The next step is locking down the infotainment system from having unlimited read/write access to critical vehicle control systems by accessing the CAN bus. And just in case you thought CAN buses were only for cars, there is a new round of electronic products for bicycles that use it as well. Now THAT would blow a 10-year-old’s mind.

Black Hat USA returns to the fabulous Mandalay Bay in Las Vegas, Nevada July 30 through Aug. 4, 2016. Click for information on the conference schedule and to register.

Cameron Camp is a researcher for global security provider ESET, and has played a critical role in growing the ESET North America Research Lab. Cameron has been building critical technology infrastructures for more than 20 years, beginning as an assembly language programmer in ... View Full Bio
Comment  | 
Print  | 
More Insights
Comments
Newest First  |  Oldest First  |  Threaded View
When Your Sandbox Fails
Kowsik Guruswamy, Chief Technology Officer at Menlo Security,  4/11/2019
Julian Assange Arrested in London
Dark Reading Staff 4/11/2019
8 'SOC-as-a-Service' Offerings
Steve Zurier, Freelance Writer,  4/12/2019
Register for Dark Reading Newsletters
White Papers
Video
Cartoon
Current Issue
5 Emerging Cyber Threats to Watch for in 2019
Online attackers are constantly developing new, innovative ways to break into the enterprise. This Dark Reading Tech Digest gives an in-depth look at five emerging attack trends and exploits your security team should look out for, along with helpful recommendations on how you can prevent your organization from falling victim.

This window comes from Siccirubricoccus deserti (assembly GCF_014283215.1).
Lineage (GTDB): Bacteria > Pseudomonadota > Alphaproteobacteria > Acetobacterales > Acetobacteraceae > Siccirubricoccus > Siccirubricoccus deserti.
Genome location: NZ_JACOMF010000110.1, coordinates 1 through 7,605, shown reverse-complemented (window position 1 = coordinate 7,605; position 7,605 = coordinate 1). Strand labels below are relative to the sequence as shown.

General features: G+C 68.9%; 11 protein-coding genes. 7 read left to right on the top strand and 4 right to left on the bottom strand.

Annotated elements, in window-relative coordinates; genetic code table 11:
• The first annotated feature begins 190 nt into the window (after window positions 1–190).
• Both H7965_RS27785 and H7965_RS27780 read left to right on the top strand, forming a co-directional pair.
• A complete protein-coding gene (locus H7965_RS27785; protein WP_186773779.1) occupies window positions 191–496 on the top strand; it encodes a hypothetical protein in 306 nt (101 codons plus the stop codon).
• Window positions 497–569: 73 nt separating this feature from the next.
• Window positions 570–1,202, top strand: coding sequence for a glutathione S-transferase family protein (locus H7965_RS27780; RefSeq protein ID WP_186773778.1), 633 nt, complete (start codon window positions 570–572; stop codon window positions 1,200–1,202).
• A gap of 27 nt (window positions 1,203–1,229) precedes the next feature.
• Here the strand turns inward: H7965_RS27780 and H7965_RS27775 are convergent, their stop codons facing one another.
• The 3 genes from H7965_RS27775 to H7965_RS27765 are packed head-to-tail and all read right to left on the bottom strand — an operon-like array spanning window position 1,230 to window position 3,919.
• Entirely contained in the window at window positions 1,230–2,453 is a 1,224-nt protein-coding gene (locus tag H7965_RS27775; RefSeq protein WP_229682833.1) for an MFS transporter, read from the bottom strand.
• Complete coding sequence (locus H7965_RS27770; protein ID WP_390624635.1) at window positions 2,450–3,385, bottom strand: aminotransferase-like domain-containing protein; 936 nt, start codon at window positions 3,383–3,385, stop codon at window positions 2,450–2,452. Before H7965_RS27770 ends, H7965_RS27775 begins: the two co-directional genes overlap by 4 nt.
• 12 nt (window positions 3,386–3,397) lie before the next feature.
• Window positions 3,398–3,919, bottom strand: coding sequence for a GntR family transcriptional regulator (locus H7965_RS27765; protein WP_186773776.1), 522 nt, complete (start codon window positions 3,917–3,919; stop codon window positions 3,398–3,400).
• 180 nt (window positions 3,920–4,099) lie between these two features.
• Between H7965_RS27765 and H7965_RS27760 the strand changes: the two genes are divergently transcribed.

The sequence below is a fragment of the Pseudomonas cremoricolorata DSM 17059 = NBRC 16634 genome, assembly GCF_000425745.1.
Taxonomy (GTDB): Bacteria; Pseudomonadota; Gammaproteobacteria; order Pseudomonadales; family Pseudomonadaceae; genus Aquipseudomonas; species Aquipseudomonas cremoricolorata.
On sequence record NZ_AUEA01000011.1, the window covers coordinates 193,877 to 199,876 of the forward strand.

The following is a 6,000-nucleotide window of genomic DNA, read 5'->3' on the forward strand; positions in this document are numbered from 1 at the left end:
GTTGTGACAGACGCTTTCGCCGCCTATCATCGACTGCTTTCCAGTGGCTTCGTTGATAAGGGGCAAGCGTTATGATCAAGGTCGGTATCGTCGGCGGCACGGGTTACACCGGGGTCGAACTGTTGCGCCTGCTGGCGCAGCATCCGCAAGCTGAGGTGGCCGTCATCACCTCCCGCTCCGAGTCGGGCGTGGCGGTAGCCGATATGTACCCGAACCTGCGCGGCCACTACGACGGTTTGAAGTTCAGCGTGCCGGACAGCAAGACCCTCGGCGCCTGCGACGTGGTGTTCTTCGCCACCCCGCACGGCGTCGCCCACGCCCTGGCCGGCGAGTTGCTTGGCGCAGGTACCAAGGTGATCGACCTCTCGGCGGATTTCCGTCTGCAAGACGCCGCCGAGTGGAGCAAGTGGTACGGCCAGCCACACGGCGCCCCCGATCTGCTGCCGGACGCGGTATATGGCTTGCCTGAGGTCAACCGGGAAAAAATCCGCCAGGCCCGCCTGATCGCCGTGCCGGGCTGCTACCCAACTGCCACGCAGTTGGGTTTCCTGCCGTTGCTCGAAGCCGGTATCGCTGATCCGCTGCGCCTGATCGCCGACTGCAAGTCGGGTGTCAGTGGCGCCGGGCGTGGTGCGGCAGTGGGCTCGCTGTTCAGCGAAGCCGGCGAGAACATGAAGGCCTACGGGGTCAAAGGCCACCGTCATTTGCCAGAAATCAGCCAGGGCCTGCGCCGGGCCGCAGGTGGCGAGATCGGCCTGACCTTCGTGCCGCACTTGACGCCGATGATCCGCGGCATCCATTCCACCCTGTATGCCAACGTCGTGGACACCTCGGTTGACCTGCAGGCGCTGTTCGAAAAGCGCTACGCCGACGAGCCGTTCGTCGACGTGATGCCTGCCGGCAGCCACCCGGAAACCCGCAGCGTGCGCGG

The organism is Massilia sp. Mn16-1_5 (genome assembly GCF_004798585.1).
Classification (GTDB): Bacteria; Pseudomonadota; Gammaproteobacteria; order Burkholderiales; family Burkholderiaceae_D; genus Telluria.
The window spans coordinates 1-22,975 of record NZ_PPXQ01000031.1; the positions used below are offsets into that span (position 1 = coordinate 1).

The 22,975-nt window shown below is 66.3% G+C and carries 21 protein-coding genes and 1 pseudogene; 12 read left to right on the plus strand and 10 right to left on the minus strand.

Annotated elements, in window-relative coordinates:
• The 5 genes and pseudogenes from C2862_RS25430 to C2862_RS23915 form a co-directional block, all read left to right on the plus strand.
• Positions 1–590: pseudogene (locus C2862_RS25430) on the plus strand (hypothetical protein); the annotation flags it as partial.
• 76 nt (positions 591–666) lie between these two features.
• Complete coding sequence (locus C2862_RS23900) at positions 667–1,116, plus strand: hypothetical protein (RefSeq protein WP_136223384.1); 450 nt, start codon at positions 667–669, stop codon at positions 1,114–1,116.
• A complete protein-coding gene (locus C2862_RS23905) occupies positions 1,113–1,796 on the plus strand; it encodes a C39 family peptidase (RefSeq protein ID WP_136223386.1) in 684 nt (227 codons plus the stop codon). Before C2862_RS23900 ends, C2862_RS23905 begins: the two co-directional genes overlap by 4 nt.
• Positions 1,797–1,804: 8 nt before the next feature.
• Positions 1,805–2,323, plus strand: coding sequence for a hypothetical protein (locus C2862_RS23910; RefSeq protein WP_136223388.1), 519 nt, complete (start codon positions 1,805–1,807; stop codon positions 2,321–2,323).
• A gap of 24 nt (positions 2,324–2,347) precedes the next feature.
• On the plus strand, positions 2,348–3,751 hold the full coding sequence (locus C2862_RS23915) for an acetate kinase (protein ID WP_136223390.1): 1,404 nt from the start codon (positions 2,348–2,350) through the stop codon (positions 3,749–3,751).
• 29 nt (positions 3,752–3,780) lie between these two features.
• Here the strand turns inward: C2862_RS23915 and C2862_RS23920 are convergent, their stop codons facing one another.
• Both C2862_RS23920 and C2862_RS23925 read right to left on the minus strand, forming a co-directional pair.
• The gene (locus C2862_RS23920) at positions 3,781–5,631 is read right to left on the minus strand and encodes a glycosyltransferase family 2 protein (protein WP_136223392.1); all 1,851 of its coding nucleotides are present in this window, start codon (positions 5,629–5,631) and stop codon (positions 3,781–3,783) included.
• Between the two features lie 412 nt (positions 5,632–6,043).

Flash Poll
Twitter Feed
Dark Reading - Bug Report
Bug Report
Enterprise Vulnerabilities
From DHS/US-CERT's National Vulnerability Database
CVE-2019-1840
PUBLISHED: 2019-04-18
A vulnerability in the DHCPv6 input packet processor of Cisco Prime Network Registrar could allow an unauthenticated, remote attacker to restart the server and cause a denial of service (DoS) condition on the affected system. The vulnerability is due to incomplete user-supplied input validation when...
CVE-2019-1841
PUBLISHED: 2019-04-18
A vulnerability in the Software Image Management feature of Cisco DNA Center could allow an authenticated, remote attacker to access to internal services without additional authentication. The vulnerability is due to insufficient validation of user-supplied input. An attacker could exploit this vuln...
CVE-2019-1826
PUBLISHED: 2019-04-18
A vulnerability in the quality of service (QoS) feature of Cisco Aironet Series Access Points (APs) could allow an authenticated, adjacent attacker to cause a denial of service (DoS) condition on an affected device. The vulnerability is due to improper input validation on QoS fields within Wi-Fi fra...
CVE-2019-1829
PUBLISHED: 2019-04-18
A vulnerability in the CLI of Cisco Aironet Series Access Points (APs) could allow an authenticated, local attacker to gain access to the underlying Linux operating system (OS) without the proper authentication. The attacker would need valid administrator device credentials. The vulnerability is due...
CVE-2019-1830
PUBLISHED: 2019-04-18
A vulnerability in Locally Significant Certificate (LSC) management for the Cisco Wireless LAN Controller (WLC) could allow an authenticated, remote attacker to cause the device to unexpectedly restart, which causes a denial of service (DoS) condition. The attacker would need to have valid administr...